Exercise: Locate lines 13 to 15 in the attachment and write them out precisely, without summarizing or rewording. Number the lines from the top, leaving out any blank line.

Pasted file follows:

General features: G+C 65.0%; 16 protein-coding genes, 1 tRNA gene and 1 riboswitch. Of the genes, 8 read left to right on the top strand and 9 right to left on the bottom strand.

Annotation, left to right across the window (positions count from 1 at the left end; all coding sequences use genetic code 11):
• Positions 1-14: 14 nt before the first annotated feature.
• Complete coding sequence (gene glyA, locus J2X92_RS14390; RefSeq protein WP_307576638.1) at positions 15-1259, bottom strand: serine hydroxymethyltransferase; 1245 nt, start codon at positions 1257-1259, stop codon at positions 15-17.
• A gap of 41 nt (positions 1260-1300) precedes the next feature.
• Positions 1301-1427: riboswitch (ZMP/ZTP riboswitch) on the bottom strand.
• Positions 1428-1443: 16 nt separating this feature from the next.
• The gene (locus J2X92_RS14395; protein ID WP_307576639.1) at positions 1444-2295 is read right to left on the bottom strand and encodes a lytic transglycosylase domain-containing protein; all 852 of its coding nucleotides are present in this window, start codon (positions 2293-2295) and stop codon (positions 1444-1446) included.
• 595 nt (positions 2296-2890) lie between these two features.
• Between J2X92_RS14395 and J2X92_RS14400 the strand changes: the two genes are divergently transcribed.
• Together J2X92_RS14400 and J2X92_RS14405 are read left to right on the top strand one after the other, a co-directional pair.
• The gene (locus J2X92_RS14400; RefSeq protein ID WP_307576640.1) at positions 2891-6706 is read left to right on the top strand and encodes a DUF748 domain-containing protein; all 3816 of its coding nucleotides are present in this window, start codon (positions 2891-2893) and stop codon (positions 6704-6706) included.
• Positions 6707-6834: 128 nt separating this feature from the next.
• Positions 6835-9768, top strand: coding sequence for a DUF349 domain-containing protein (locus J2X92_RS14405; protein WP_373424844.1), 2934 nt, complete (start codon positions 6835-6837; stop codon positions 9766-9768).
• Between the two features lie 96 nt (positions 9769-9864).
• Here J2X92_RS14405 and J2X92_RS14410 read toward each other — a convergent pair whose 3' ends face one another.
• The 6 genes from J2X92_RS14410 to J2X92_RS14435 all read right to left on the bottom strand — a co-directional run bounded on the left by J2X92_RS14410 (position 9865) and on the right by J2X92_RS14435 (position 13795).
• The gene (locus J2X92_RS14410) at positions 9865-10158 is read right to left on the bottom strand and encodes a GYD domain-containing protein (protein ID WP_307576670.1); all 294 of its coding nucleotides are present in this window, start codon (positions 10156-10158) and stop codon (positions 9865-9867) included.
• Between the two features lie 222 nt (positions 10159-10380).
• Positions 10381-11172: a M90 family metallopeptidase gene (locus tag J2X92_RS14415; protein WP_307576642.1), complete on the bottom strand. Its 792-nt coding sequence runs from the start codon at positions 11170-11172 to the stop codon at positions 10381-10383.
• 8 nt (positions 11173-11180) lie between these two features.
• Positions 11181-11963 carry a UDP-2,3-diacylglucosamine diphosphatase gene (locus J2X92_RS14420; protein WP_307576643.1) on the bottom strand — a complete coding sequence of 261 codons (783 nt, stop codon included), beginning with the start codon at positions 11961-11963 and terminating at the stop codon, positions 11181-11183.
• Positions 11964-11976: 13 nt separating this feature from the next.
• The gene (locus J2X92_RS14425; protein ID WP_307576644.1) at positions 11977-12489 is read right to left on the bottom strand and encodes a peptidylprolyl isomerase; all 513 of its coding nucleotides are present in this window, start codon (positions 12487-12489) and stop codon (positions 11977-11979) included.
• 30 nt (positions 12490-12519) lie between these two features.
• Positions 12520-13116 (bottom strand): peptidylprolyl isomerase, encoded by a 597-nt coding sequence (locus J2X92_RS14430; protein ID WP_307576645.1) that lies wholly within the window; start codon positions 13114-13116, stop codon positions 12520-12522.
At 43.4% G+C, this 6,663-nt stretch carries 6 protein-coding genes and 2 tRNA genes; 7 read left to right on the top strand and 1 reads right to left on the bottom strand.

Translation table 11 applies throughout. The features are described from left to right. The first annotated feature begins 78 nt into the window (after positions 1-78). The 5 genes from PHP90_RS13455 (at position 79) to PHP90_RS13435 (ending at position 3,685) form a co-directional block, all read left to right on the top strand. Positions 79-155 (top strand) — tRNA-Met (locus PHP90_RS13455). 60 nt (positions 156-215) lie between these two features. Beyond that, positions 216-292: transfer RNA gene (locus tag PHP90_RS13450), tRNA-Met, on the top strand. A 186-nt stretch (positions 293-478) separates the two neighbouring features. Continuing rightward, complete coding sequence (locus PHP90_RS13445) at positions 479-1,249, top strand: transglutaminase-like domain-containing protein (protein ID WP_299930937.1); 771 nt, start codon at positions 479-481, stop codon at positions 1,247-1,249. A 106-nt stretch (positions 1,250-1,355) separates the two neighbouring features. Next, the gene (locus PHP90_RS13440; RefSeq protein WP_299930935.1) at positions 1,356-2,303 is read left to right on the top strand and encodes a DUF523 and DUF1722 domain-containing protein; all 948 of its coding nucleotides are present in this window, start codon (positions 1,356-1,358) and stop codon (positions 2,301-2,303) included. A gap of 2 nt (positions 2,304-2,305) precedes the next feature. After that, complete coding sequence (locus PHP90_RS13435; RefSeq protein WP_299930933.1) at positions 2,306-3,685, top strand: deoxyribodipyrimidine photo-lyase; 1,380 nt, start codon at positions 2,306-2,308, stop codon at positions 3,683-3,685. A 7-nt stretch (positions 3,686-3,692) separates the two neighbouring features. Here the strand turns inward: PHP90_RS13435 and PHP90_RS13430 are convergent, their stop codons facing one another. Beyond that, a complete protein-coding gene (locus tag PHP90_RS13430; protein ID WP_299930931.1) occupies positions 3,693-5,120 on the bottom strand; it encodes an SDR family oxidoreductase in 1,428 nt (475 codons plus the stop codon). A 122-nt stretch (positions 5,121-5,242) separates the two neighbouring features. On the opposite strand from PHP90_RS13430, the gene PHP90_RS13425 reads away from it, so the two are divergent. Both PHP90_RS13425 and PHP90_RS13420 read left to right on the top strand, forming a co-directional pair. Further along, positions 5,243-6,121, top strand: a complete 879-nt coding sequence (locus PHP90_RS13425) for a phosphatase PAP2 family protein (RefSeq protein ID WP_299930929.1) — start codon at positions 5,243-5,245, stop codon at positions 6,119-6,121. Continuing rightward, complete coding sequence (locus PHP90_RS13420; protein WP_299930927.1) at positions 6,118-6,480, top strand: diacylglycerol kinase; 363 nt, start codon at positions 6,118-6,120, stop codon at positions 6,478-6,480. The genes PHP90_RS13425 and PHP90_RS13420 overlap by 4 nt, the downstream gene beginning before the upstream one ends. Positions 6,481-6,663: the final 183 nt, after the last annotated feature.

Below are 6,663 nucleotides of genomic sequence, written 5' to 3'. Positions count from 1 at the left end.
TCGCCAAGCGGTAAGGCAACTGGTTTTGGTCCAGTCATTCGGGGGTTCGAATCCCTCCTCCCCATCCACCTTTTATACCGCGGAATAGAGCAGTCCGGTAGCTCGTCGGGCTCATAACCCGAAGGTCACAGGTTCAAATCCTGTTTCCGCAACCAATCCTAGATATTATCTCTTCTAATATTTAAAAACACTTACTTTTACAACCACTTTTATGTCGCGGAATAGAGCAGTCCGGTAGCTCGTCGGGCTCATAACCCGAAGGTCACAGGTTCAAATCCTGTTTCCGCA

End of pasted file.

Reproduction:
• Positions 6707-6834: 128 nt separating this feature from the next.
• Positions 6835-9768, top strand: coding sequence for a DUF349 domain-containing protein (locus J2X92_RS14405; protein WP_373424844.1), 2934 nt, complete (start codon positions 6835-6837; stop codon positions 9766-9768).
• Between the two features lie 96 nt (positions 9769-9864).